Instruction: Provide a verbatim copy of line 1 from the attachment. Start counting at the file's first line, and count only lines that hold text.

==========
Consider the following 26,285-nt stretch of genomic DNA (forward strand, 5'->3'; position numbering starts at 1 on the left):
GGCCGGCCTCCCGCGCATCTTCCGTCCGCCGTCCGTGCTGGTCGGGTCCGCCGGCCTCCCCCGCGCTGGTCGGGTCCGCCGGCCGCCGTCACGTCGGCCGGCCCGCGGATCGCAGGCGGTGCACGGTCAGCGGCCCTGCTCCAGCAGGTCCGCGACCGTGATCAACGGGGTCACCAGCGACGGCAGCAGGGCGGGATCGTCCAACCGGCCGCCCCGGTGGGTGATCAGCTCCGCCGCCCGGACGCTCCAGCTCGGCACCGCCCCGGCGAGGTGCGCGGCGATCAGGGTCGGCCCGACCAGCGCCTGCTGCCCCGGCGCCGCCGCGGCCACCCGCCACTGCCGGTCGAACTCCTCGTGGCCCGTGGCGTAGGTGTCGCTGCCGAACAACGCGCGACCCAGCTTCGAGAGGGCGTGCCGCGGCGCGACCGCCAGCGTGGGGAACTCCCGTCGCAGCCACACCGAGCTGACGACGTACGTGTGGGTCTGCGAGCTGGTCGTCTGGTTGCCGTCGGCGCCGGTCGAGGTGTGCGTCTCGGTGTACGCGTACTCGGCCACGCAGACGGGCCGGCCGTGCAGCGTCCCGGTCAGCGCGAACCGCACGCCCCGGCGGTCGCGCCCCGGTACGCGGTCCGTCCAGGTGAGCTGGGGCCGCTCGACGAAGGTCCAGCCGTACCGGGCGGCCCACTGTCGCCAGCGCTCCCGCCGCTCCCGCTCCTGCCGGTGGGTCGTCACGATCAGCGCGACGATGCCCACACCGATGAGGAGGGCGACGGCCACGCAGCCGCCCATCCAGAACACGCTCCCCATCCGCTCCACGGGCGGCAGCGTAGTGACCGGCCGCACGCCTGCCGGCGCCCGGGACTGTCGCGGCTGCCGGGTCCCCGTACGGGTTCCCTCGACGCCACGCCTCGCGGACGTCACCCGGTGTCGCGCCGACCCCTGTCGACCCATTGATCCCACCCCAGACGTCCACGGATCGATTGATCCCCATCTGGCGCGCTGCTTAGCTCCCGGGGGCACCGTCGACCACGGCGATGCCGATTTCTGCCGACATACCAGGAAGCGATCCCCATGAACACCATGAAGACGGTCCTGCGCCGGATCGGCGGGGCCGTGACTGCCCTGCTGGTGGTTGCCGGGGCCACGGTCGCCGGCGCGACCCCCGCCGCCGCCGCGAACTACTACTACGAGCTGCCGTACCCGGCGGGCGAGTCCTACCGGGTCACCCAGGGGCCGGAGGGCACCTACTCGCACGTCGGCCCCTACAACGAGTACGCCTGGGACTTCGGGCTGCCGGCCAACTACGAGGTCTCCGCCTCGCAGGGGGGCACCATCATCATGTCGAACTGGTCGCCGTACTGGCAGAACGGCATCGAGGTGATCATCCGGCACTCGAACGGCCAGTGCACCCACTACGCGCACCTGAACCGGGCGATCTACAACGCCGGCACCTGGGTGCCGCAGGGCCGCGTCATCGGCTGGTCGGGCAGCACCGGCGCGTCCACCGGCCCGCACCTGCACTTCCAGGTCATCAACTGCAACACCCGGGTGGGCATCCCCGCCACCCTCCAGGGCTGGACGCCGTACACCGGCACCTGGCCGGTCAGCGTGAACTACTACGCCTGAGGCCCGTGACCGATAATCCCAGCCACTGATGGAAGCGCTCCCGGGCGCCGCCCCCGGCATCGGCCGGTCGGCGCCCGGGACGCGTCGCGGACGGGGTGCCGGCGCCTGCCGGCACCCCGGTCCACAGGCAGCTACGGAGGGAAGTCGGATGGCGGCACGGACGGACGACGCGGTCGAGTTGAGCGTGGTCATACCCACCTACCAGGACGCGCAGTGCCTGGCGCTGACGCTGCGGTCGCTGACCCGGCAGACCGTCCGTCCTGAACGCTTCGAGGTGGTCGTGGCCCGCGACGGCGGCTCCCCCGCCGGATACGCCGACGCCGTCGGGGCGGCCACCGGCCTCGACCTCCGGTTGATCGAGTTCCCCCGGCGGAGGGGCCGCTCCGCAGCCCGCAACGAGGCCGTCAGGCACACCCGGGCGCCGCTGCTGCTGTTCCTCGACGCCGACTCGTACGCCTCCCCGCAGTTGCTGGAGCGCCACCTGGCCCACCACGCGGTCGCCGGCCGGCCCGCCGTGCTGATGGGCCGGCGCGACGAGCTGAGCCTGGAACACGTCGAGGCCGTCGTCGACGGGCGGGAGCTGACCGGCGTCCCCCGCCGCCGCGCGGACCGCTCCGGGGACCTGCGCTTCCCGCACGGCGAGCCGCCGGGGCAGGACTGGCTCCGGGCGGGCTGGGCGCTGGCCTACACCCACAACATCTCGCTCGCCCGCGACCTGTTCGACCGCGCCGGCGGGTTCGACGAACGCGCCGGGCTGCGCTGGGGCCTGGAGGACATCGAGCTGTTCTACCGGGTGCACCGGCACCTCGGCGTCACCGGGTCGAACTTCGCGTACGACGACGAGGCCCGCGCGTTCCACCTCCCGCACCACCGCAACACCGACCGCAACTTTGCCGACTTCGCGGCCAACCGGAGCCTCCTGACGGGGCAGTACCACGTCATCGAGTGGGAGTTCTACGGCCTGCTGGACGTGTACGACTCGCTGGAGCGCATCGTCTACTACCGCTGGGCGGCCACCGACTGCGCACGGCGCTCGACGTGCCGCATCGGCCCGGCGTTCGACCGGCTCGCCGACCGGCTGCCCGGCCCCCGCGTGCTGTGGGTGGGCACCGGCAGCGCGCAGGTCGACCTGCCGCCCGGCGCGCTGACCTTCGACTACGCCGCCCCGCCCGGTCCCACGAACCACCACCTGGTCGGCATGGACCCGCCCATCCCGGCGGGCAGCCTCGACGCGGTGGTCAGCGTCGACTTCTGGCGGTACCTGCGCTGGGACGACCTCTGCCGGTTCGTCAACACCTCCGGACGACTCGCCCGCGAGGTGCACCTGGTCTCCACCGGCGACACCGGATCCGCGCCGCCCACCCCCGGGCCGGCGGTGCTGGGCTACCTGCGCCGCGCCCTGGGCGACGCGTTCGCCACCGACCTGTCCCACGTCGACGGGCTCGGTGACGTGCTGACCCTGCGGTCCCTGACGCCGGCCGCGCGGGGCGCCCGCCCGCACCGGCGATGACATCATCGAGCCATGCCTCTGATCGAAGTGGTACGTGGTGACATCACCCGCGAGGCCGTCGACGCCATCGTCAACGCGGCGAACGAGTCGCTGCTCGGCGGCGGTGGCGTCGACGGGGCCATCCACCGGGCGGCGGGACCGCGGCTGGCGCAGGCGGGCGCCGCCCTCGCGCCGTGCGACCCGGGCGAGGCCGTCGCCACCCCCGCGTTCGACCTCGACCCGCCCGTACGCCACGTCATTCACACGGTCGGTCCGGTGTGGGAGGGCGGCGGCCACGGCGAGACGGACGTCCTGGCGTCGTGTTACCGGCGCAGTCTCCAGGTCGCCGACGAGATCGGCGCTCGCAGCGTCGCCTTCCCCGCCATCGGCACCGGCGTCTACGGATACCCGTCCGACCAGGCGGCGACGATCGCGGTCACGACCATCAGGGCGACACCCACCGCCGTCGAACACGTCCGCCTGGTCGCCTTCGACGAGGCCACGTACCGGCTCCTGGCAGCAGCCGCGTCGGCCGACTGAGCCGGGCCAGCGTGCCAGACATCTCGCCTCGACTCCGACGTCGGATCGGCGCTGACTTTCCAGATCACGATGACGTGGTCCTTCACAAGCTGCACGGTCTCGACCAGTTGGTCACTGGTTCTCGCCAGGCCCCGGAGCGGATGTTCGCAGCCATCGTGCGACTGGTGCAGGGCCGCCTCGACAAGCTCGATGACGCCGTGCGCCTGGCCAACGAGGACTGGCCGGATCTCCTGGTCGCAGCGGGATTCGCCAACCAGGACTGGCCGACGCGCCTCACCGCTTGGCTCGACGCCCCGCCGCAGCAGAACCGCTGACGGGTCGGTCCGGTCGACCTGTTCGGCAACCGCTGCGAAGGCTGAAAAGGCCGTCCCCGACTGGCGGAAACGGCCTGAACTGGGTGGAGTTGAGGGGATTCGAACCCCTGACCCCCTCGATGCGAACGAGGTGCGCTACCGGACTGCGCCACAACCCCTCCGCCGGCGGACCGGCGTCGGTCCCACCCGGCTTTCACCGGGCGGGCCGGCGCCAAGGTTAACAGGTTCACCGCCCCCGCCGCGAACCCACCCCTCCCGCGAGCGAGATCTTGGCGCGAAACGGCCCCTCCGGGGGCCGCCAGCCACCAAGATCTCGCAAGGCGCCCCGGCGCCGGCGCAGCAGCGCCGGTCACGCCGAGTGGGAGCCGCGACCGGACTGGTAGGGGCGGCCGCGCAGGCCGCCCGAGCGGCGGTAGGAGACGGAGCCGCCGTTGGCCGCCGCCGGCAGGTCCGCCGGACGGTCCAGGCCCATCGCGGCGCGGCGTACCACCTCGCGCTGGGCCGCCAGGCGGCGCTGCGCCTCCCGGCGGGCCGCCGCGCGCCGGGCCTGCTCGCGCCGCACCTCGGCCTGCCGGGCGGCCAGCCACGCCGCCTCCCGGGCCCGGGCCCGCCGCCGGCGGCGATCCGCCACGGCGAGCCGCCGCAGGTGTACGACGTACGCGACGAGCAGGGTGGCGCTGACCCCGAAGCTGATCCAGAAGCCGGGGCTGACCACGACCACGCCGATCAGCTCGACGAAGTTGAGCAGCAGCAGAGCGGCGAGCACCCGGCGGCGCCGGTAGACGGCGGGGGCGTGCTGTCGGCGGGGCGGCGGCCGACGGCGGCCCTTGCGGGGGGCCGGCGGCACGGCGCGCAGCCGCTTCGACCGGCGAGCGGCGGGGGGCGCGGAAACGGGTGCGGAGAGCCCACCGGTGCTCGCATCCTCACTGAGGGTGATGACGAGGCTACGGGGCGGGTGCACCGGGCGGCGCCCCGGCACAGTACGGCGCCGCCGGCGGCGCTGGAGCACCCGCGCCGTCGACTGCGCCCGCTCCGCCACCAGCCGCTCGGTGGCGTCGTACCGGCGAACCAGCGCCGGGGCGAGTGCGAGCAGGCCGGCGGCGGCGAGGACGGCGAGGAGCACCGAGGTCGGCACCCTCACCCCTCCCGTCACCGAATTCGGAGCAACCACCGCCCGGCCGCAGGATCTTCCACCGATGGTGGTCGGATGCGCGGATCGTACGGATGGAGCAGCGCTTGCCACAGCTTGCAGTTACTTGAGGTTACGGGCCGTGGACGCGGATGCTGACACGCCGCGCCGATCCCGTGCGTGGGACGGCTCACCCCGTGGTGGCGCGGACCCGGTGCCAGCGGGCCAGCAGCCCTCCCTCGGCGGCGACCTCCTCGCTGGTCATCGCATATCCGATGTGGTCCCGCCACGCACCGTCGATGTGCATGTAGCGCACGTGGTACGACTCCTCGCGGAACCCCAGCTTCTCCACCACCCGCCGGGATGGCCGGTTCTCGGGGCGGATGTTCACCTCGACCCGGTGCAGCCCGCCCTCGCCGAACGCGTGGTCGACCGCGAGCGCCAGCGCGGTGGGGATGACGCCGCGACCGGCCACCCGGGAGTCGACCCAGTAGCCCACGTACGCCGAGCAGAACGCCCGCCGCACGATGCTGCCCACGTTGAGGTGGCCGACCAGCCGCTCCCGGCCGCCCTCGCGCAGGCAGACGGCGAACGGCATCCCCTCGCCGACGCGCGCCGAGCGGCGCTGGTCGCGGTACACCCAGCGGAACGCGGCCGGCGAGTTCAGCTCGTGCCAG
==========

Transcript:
Consider the following 26,285-nt stretch of genomic DNA (forward strand, 5'->3'; position numbering starts at 1 on the left):